Becoming Unknown

When I visit a museum, which I did many times during my sabbatical, I never know what will strike me as meaningful and significant. While in Florence, Italy, last month with Suzanne and our son, Sam, we spent most of a day in Ufizzi, considered one of the world's greatest collections of Renaissance art. Moving deliberately from gallery to gallery, I came across two rather small and obscure paintings. By their placement, they were not well known works, and there were no crowds blocking my view.

What struck me about the first painting was its backstory. No one knows who painted this portrait and the subject of the painting is unknown as well. Yet, critics have long agreed that it is masterfully done, the work of true genius.

I thought about the young man in the picture. What was his story? Was he a priest or a poet, a merchant or a statesman? A wealthy nobleman or a common peasant? Royal blood? Who knows? And that's just it. No one knows.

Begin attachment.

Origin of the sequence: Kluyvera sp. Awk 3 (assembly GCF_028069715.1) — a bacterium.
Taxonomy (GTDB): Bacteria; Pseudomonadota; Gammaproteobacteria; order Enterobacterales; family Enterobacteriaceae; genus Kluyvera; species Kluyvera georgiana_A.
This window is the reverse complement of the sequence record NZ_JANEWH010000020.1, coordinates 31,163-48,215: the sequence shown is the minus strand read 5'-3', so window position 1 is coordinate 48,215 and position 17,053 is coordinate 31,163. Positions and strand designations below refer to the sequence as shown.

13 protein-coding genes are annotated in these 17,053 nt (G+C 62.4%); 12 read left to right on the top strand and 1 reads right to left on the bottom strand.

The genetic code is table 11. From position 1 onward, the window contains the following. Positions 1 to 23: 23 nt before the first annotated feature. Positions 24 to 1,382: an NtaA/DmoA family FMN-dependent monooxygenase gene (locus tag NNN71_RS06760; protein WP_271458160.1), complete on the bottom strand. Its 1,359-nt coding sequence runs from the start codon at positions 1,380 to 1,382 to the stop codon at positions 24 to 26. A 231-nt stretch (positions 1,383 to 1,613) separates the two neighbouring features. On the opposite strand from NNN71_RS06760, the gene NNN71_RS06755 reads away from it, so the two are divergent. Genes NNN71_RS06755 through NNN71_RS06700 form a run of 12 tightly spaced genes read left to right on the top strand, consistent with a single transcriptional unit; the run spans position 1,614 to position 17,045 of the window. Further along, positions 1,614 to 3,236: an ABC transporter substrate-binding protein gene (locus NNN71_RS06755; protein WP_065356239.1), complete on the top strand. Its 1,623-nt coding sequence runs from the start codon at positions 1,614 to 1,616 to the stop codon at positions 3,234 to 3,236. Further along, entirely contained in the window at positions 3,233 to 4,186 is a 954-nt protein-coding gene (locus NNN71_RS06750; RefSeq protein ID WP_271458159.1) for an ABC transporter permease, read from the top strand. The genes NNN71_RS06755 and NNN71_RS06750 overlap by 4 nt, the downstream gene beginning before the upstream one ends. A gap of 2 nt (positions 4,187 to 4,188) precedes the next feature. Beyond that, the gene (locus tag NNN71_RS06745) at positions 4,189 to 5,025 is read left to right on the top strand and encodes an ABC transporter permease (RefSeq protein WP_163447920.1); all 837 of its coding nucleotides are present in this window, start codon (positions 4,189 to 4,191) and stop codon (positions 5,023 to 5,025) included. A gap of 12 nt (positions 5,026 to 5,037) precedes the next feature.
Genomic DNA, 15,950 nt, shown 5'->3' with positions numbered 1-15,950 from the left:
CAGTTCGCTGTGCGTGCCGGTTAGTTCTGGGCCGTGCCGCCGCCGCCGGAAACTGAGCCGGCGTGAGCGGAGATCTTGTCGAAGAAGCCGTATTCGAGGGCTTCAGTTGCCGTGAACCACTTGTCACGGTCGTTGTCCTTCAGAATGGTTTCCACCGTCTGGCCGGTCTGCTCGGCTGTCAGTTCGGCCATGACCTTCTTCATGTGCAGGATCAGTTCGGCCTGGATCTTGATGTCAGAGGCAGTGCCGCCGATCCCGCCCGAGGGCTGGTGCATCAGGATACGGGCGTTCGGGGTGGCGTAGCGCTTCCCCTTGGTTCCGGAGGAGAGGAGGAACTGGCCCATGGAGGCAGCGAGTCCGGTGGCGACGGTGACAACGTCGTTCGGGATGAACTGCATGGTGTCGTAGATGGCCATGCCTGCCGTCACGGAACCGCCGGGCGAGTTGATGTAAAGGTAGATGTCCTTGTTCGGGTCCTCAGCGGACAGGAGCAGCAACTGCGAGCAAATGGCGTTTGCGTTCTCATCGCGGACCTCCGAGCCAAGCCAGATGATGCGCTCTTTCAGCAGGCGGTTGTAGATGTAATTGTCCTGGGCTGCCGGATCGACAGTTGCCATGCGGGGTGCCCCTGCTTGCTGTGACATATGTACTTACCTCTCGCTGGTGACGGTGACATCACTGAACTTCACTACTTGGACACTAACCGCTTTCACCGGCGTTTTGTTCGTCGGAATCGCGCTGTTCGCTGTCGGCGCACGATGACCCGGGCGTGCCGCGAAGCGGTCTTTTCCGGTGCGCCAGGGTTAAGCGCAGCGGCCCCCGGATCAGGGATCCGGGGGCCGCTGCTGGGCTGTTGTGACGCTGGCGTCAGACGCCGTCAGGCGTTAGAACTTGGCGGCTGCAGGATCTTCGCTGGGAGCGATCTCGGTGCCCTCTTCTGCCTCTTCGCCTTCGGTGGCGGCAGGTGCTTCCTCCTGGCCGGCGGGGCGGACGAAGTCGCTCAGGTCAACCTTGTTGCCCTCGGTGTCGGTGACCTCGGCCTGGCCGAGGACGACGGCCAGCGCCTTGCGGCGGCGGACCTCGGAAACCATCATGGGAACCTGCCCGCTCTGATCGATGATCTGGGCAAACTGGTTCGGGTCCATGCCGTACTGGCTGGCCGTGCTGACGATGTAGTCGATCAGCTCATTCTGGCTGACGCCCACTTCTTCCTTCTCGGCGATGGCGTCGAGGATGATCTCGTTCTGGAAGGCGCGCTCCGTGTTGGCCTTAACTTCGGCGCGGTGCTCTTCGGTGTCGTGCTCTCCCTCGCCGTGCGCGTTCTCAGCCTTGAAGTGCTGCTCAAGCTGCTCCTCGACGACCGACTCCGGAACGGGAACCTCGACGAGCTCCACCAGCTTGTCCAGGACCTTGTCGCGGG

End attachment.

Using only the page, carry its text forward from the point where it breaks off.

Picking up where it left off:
And what about this anonymous artist, with no credit or praise, no attribution? Yet, his work has been displayed in the finest of museums for over two hundred and fifty years. This artist made his contribution to the world and disappeared without notice or recognition, without fame or fortune. How strange and out of step with his contemporaries and with us as well.

Living as we do in a world where enormous egos run amuck, craving the spotlight, the headlines, the fat contract, who would ever willingly remain in the shadows, unnoticed, unappreciated? Must we always grab the mic, reciting our accomplishments, extolling our imagined greatness? Or can we just let our life's contribution speak for itself? Can we not offer up our best work to the glory of God and leave it in His hands? Maybe it's not about us. The man in the picture and the man behind the man in the picture help me find perspective.

The second picture is titled, "St. Augustine in His Study," by Botticelli, c. 1490-1495. It is quite small and was intended for private devotion. Notice the discarded scraps of paper on the floor, "intended to convey the difficulty implicit in translating divine inspiration into words." No kidding. I feel your pain, Auggie.

I find it strangely encouraging to know that even the old saints, giants who wrote towering theological works, threw a fair amount of wadded up paper on the floor. Their first drafts sucked, just like mine, but they prayed and persisted, over and over, until the blessing came. May it be so for all of us who dare to translate divine inspiration into words.


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